Kim Jernighan, former Editor and current Special Projects editor, interviews Aaron Schneider, the third prize winners in the 2021 Nick Blatchford Occasional Verse contest for his poem “Surfing Near Tofino”.
Kim Jernigan: The judges of The New Quarterly’s Occasional Verse Contest work from a fairly loose definition of occasional verse, but your prize-winner, “Surfing Near Tofino”, fits neatly into the category of the occasional poem known as an epithalamion (for those, like me, who don’t remember from their school days, an epithalamion is a song or poem celebrating a marriage (epi means “upon” and thalamos means “bed chamber.”) The wedding depicted in your poem is an unconventional one—the bride and bridegroom arrive at the celebration riding a wave on a surf board (!), having waited for “the best wave and the right moment…” Occasional poems are most often addressed. What’s not revealed in “Surfing near Tofino” is who is addressing this young couple? Are you, the poet, the father of the groom? the Best Man? Was the poem read at the ceremony or written after? Did the couple meet on the break?
Aaron Schneider: I, the father of the groom, read the poem at the wedding ceremony. My son had asked me to write a poem for his wedding.
Kim Jernigan: I have a surfer in the family as well, and I confess I have mixed feelings about it, think about the various dangers lurking below the wave, dangers you evoke with the lines “Rolling deep below,/ a teeming world feeds on itself. Plankton becomes leviathan.” The metaphor acknowledges the need to navigate “the swells and stormy breakers” that marriage sometimes presents. It’s a little like inviting the fairy godmother to the wedding lest she be offended and curse the couple. When did the form of the poem come to you? Have you tried your hand at surfing as well?
Aaron Schneider: I have tried but not pursued surfing although I have wind surfed for years. The couple had also windsurfed avidly so the metaphor was an obvious one; also I recalled a poem by William Stafford about skiers at an airport. Something about wishing everyone smooth boards to slide through life. Something like that.
Kim Jernigan: The line “as you wait”, set to the right and followed by a space, is the pivot on which the poem turns. How did you find your way to it? You also capture the soundscape of ocean with the repeated ‘s’ sounds in the poem. I guess I’m asking here about your poetic process, different, I’m sure, for each poem, but how did you find your way in this poem?
Aaron Schneider: When I write, things take their own way if I’m lucky. All that you mention above just come directly from a subconscious collection of images and impressions stored somewhere, accessible once I start to write the poem. There was, I recall, a strong momentum at the start and then things happened.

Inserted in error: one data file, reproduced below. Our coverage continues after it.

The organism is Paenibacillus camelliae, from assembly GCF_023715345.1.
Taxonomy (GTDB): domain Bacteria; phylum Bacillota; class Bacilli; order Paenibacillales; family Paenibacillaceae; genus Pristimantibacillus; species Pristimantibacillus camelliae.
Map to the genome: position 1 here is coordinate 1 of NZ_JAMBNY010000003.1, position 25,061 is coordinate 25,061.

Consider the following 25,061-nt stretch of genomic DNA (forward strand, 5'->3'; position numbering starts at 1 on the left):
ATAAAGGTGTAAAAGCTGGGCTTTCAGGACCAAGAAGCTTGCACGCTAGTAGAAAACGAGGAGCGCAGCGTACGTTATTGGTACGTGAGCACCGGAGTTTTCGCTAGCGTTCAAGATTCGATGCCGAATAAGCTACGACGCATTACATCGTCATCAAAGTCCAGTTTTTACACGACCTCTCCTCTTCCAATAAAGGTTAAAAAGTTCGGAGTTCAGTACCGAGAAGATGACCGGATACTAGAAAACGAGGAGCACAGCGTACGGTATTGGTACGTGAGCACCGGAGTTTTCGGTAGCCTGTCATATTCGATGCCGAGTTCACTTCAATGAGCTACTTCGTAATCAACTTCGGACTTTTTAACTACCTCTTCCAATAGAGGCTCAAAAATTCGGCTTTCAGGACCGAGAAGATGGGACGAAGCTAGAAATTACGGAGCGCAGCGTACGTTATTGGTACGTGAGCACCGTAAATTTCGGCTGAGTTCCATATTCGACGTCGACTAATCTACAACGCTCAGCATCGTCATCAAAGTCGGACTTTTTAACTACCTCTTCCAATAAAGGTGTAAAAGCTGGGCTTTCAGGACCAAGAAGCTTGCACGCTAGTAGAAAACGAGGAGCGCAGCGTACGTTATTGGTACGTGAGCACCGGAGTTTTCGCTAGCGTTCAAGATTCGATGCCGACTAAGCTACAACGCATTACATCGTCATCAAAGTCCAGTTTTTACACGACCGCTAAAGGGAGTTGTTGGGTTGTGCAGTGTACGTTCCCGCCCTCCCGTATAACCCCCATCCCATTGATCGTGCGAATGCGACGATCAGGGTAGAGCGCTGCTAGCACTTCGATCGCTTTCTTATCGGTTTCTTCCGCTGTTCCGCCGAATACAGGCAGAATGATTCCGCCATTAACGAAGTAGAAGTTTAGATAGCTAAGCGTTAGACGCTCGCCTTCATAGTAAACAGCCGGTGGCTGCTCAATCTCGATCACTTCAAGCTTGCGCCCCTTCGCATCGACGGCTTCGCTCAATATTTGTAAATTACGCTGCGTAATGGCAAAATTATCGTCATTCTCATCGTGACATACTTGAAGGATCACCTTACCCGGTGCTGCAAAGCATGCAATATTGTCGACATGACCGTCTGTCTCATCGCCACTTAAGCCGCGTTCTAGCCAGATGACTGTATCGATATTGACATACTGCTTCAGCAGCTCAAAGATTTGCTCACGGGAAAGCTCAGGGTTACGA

Kim Jernigan: What other occasions have you addressed in verse down the years?
Aaron Schneider: The loss of friends, of course.
Kim Jernigan: Are you the only poet in your family or is versifying a family occupation?
Aaron Schneider: I am the only committed poet in my family but my sons show either interest or promise.
Kim Jernigan: What poetic projects are you working on now?
Aaron Schneider: I am trying to put together a new collection (selection) of poems written over the past several years.
Kim Jernigan: If you’re willing, a last question that might give you some more scope: Who are the poets to whom you return? Can you also send us a photo of you (or the newlyweds!) to run alongside?
And an aside: My surfer son, who learned to surf on the west coast where he did a degree in environmental studies at Victoria) and then taught surfing at a resort in Nicaragua, now lives in New York City which, it turns out, has a surf break. Who knew! Alas, he arrived home for the holiday with a bad case of swimmer’s ear, an occupational hazard for surfers I’m told.
Aaron Schneider: Their wedding was at the Victoria Art Museum in the garden. Group of 7 exhibit was the apres wedding treat.
With regard to the poets I return to, there are many including William Stafford, James Dicky, Galway Kinnell, Gerrard Manly Hopkins, Al Purdy, Philip Levine, Earl Birney, Peter Everwine, Michael Crummy, Sharron Olds, Margaret Atwood.
I hope you son’s ear is better. Coincidentally I lived in New York (Brooklyn and Queens) as a child and my second degree was in environmental studies. I loved the beaches on L.I. but knew nothing of surfing then.
Aaron Schneider lives in Cape Breton. His poems have been published in North America and Europe, and read on CBC Radio. His collection, Wild Honey, was published by Breton Books.